Hi Dimitre, hi all,
first of all, sorry for not being able to make the subject of this post nicer, but SourceForge restricts the length.
Yesterday I wasted several hours on rewriting some of my code in functional style, only to realize that certain things are simply not possible. I wanted to write a curried function that takes a node as an argument, and then I wanted that function to traverse the parent or ancestor axes. Examining the implementation of f:curry I realized that this obviously doesn't work, as arguments to a curried function are reparented into an f-curry data structure.
I'm afraid there is no way of making this work, is there? Maybe it would be nice to push the XSLT developers to either add a data type for "pointers" to nodes, or, of course, to build functional programming into the language ;-) But I'm not sure if that works.
For now, Dimitre, may I suggest that you add a warning to the documentation? Maybe in a section titled "known limitations".
Thanks in advance,
A very nice post, thank you.
Yes, this is a limitation of XSLT. We have a generate-id() function, but not its reverse.
For now, a general solution is to pass not the node itself, but a function (and its parameters) that returns the node.
This function can do something as simple as:
The document() function is guaranteed by the Spec to always return the same document-node(). Therefore, the above function will always return exactly the same node.
This is a temporary solution and I will be looking for something better.
I will also notify the other guys on the team and ask for their opinion.
thanks for your notification. I selected "monitor this forum" and will now automatically be notified by mail.
So how would identify-the-node-uniquely(other params) be implemented? I have one idea, which is not really nice, but may work: While we still have the original node, how about a function that computes a string containing an XPath that uniquely points to this node? I did a quick hack in the style of "/*/*" XPaths below, just without the XPath syntax. But maybe there is a shorter solution.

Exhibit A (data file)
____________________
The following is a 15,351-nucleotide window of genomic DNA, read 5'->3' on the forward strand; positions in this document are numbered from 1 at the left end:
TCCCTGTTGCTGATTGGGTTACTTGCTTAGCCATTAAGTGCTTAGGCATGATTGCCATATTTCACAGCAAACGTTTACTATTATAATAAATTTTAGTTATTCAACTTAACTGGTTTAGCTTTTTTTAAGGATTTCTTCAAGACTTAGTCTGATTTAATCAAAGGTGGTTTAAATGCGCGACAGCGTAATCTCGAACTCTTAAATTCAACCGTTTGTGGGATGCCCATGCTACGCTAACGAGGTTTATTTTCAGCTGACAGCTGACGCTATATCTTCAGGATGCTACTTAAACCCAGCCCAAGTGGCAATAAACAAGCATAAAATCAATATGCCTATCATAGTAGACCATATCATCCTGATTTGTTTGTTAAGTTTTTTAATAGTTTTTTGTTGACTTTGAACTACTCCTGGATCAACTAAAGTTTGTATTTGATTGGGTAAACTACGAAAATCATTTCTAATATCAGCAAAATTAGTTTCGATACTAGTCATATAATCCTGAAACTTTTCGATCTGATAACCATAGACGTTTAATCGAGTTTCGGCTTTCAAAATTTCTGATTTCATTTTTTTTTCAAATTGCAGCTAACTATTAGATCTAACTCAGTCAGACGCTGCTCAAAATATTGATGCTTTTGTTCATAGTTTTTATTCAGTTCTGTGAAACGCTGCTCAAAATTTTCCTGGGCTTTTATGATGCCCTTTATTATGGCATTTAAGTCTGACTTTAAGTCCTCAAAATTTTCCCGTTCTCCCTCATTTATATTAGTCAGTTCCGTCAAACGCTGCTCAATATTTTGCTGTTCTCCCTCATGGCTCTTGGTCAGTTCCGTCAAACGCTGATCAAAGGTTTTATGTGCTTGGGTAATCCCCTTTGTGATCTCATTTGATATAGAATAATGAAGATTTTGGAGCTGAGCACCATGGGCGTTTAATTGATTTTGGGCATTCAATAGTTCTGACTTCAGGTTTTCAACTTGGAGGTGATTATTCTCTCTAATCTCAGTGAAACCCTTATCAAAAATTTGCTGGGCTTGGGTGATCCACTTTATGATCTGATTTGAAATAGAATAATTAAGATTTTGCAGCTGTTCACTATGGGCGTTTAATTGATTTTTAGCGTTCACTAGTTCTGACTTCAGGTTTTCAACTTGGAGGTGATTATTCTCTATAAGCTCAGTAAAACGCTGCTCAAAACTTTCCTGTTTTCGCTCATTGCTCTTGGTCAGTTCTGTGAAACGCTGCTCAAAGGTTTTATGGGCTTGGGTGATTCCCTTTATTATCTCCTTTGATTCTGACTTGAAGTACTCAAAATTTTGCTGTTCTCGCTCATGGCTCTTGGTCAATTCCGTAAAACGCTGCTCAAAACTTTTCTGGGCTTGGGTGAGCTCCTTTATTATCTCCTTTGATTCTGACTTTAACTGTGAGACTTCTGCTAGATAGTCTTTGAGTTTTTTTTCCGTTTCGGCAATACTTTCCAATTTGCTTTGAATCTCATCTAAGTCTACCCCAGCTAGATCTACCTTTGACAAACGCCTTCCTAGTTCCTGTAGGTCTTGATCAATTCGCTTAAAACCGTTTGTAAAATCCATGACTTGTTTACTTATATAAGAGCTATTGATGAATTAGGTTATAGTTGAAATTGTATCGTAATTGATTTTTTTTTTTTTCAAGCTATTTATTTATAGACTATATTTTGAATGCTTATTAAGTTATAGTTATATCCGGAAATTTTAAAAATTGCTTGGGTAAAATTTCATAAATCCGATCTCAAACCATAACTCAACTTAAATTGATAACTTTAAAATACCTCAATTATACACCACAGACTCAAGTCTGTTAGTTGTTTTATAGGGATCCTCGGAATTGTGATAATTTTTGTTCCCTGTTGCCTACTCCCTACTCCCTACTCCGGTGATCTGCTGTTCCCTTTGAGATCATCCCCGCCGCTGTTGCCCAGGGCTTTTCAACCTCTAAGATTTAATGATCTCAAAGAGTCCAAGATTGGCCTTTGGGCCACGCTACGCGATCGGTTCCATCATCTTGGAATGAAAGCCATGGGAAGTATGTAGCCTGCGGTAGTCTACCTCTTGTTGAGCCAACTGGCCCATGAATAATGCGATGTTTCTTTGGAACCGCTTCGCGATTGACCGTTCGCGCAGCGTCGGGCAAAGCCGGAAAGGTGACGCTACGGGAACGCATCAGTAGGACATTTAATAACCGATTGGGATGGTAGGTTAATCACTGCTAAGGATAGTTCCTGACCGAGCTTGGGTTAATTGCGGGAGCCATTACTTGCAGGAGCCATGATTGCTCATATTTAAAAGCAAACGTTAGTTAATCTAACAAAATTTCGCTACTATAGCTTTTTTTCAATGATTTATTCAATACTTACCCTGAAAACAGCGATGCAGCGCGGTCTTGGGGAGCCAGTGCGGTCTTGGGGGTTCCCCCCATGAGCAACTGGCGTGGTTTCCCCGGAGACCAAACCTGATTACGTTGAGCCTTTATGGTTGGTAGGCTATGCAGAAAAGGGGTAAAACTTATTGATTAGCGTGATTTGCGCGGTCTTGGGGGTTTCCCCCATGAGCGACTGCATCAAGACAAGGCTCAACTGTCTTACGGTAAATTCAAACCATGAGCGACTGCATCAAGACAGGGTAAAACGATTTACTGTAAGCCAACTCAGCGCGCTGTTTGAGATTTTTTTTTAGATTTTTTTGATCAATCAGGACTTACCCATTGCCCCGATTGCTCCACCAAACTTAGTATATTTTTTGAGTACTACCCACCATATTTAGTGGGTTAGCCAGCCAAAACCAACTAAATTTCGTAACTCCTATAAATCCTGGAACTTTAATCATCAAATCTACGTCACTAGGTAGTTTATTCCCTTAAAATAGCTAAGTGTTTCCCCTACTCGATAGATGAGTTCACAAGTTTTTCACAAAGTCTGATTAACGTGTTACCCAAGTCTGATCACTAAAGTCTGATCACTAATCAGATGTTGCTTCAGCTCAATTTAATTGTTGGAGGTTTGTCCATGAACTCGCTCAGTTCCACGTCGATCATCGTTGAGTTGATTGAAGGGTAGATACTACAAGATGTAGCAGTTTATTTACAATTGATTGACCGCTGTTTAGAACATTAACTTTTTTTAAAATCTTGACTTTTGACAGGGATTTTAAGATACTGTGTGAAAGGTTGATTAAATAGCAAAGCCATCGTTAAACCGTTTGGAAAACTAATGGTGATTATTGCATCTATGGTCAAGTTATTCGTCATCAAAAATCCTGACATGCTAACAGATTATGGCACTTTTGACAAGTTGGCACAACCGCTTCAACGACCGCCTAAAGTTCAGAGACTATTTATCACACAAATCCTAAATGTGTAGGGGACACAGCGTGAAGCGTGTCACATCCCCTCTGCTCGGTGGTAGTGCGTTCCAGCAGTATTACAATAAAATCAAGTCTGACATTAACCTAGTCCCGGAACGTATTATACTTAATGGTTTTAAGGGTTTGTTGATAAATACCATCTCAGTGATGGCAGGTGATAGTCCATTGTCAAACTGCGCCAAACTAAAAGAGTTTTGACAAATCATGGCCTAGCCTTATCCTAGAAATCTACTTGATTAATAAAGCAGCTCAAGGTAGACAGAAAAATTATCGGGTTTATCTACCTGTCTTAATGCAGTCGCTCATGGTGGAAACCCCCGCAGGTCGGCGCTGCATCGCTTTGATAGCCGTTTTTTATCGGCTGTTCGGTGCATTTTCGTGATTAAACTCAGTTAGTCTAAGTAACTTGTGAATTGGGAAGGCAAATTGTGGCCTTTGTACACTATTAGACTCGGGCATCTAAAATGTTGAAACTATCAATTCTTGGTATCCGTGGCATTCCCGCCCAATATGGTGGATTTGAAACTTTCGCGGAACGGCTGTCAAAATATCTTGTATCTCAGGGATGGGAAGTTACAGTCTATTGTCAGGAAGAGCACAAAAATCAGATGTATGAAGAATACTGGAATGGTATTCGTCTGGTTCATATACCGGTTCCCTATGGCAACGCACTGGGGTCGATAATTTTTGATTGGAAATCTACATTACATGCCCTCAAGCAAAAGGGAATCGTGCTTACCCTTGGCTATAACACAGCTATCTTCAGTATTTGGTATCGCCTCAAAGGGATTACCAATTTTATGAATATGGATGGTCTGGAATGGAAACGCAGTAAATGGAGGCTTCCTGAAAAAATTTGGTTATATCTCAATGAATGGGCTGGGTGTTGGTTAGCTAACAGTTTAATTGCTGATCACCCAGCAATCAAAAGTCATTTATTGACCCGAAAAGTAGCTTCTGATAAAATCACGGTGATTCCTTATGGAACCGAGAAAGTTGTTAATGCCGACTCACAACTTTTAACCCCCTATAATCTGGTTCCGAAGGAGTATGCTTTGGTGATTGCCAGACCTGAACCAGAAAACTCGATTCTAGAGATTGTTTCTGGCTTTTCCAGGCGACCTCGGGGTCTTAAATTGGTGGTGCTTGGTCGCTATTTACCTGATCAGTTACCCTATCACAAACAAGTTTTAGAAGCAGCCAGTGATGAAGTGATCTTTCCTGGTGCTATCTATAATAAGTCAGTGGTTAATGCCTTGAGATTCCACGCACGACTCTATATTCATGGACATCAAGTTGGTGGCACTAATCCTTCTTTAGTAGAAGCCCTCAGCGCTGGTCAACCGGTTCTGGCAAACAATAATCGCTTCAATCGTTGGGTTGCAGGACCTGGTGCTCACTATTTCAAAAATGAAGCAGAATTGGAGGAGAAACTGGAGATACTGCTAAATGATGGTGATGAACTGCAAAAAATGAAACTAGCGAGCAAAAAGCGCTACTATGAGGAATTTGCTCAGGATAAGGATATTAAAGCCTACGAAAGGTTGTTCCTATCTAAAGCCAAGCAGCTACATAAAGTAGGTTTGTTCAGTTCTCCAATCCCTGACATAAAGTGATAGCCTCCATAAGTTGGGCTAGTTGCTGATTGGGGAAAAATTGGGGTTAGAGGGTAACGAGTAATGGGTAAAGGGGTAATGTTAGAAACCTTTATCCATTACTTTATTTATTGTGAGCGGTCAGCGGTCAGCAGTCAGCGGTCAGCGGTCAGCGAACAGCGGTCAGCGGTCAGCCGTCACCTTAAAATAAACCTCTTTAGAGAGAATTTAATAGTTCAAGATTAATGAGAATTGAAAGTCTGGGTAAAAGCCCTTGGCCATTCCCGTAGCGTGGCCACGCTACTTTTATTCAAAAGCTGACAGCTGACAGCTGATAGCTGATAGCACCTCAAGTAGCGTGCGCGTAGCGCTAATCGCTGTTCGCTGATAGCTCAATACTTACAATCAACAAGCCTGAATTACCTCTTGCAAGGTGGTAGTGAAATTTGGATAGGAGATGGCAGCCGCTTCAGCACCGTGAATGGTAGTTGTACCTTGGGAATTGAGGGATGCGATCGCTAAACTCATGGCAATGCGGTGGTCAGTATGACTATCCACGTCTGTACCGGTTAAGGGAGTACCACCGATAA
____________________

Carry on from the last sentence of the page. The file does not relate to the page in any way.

<xsl:function name="f:xpath-step" as="element()*">
<xsl:template match="f:xpath-step" mode="f:FXSL">
<xsl:param name="arg1" as="node()"/>
<xsl:param name="node" as="node()"/>
<xsl:sequence select="f:foldl(f:xpath-step(), document($document-uri), $xpath)"/>
<xsl:function name="f:get-path" as="xs:integer*">
<xsl:sequence select="for $p in $node/ancestor-or-self::* return count($p/preceding-sibling::*) + 1"/>
<xsl:variable name="xpath" select="f:get-path(.)"/>
<xsl:value-of select="$xpath" separator="/"/>
<xsl:message select="f:get-node('', $xpath)"/>
Yes, one general solution is to pass the root node of the document (I think then when it is curried the whole document will be copied), and an identifying XPath expression. I have a code snippet for producing such an expression for every type of node; here:
I still think that the efficient way to do node identification would be to have two extension functions:
bookmark = xx:bookmarkNode(node)
node = xx:getNode(bookmark)
and a possible implementation is to use an URI-Resolver.
the standard generate-id() may be used to generate the bookmark, however we still need something to remember the association (bookmark, node).
Could try implementing this in the .NET environment when I have free time.
I guess Michael Kay could implement such extension functions in Saxon; we only need to convince him they are needed :)